CS360 Lab 5: Advanced Logistic Regression and Fairness Regularization

Due: Thursday, February 29 at 11:59pm


The goals of this week’s lab:

In this lab we will be analyzing the “Census Income” dataset, where the goal is to predict income from census attributes. We will think about this dataset in a slightly different context, where we are trying to ensure fairness based on sex. Race is also included in the dataset, but we will not consider this feature for now. Using our notation from class:

A = 1 (female, protected class) A = 0 (male, unprotected class) Y = 1 (income >= 50k) Y = 0 (income < 50k)

This lab may optionally be done in pairs (or you can work individually).

Getting Started

Find your git repo for this lab assignment the lab05 directory. You should have the following files:

Usage and I/O


Your programs should take in the same command-line arguments as Lab 4 (feel free to reuse the argument parsing code), plus a parameter for the learning rate alpha and a parameter for the maximum number of SGD iterations t. For example:

python3 run_LR_fairness_regularizers.py -r data/adult/adult.data.cleaned.csv -e data/adult/adult.test.cleaned.csv -a <learning rate> -t <max iter>

Program Inputs

To simplify preprocessing, you may assume the following:

FEATURE_NAMES = ["age", "education-num", "capital-gain", "capital-gain", "capital-loss", "hours-per-week"]

Program Outputs

Logistic Regression

You will implement the logistic regression task discussed in class for binary classification. This is similar to Lab 7 from CS260 and you’re welcome to reuse your code (all versions of CS260 did quite a bit with logistic regression, so feel free to use any of your code from CS260).

Step 1: Training without regularization (cost function)

To learn the weights, we will apply stochastic gradient descent as discussed in class until the cost function does not change in value (very much) for a given iteration. As a reminder, our cost function is the negative log of the likelihood function, which is:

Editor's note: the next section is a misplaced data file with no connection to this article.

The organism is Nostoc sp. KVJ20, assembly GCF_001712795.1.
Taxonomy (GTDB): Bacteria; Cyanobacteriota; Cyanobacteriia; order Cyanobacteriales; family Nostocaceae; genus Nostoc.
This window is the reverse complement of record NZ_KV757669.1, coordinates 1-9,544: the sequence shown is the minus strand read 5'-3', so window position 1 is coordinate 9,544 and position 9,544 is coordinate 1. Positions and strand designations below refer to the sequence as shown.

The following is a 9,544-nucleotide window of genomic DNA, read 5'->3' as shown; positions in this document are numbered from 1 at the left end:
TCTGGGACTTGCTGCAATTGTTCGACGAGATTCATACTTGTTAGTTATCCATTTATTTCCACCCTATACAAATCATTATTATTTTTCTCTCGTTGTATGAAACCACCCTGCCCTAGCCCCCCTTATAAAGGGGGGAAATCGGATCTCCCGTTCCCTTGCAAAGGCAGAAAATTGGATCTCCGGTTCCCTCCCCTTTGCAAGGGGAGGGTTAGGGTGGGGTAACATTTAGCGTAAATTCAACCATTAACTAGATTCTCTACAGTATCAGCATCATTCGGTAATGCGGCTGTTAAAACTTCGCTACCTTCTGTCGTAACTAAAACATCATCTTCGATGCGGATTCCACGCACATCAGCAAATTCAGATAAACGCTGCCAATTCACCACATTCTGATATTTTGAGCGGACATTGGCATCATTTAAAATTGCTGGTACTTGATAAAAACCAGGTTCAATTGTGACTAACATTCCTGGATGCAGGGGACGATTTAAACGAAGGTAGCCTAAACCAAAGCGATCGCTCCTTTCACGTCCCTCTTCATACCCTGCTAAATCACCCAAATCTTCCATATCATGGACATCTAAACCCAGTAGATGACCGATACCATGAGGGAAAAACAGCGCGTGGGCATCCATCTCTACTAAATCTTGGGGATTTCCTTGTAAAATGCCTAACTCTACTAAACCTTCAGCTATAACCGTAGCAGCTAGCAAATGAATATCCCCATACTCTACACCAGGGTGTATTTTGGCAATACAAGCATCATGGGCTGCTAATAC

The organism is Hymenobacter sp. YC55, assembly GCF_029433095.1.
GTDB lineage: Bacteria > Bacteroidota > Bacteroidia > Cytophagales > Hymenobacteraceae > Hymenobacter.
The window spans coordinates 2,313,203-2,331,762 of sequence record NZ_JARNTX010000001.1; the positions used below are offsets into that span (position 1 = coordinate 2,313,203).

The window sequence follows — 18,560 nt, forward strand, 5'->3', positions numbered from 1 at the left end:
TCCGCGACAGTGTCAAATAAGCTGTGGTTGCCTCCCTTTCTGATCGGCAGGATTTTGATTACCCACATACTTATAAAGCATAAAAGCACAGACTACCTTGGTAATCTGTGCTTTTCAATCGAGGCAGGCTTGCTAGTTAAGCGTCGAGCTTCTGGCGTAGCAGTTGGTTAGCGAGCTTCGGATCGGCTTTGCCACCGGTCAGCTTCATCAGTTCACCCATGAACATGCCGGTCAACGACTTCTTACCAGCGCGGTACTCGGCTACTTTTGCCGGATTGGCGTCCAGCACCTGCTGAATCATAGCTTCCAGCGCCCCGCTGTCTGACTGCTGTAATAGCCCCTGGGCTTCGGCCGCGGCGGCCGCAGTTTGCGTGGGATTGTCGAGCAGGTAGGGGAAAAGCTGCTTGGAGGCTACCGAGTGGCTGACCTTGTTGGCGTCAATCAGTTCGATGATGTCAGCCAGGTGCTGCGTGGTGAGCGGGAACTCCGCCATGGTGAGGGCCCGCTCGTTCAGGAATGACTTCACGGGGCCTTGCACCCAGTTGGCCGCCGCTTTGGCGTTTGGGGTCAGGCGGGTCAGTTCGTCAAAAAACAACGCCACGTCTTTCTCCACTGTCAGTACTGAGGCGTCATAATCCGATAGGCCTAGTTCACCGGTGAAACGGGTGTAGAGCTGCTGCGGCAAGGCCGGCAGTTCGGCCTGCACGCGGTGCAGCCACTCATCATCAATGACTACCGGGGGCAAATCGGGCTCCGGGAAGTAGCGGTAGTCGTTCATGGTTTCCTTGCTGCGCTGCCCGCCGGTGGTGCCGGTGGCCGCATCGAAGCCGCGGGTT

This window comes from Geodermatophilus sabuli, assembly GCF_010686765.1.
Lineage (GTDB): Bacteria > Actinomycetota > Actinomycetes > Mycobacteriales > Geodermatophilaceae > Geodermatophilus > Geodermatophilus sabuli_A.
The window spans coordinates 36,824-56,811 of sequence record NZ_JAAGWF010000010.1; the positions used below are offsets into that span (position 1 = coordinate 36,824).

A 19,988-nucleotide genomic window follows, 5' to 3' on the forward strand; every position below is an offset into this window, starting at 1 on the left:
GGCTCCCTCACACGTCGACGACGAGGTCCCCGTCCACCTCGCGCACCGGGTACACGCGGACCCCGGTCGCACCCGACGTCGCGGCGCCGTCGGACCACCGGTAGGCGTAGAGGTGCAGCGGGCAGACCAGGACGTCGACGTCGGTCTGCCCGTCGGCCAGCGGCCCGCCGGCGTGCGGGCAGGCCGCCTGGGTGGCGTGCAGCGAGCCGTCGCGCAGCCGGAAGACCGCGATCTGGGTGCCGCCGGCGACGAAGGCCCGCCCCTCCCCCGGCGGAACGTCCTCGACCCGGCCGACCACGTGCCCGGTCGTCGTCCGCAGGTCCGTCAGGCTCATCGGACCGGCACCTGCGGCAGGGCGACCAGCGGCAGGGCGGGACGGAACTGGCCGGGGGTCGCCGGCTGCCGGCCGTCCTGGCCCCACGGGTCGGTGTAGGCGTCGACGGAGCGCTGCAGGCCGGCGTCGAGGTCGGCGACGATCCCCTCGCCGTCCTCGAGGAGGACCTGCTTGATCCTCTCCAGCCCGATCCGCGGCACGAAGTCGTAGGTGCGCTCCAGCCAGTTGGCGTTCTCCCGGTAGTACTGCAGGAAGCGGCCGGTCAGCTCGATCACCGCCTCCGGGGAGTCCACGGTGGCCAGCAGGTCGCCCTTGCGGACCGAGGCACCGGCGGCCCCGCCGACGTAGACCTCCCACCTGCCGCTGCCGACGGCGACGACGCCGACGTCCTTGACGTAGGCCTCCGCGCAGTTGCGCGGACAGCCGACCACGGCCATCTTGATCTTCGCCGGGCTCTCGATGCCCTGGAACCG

Step 2: Stochastic Gradient Descent

Our goal is to minimize the cost using SGD. Pseudocode:

initialize weights to 0's
while not converged:
    shuffle the training examples
    for each training example xi:
        calculate derivative of cost with respect to xi
        weights = weights - alpha*derivative
    compute and store current cost

The SGD updates for w term are:

The hyper-parameter alpha (learning rate) should be sent as a parameter to your SGD and used in training. A few notes for the above:

Step 3: adding in regularization

Now we will add in fairness regularization, following our discussion in class. For the cost and gradient descent functions, this will require two additional parameters:

Fairness regularization parameters:

Make sure to change both the cost and the gradient in your algorithm.

Step 4: confusion matrices

To evaluate the impact of adding fairness regularization, we will create train 3 models:

Based on these three models, create 6 confusion matrices (i.e. the three models, but with the results separated by sex). Save these as PDF files in a figs folder.

In addition make sure to print (for each model)


(See README.md to answer these questions)

  1. What do you notice about the 6 resulting confusion matrices and how they compare?

  2. Which model version would you choose if your goal was to identify high earners for an IRS tax audit? Why?

  3. What about if your goal was to determine what someone should be paid? Why?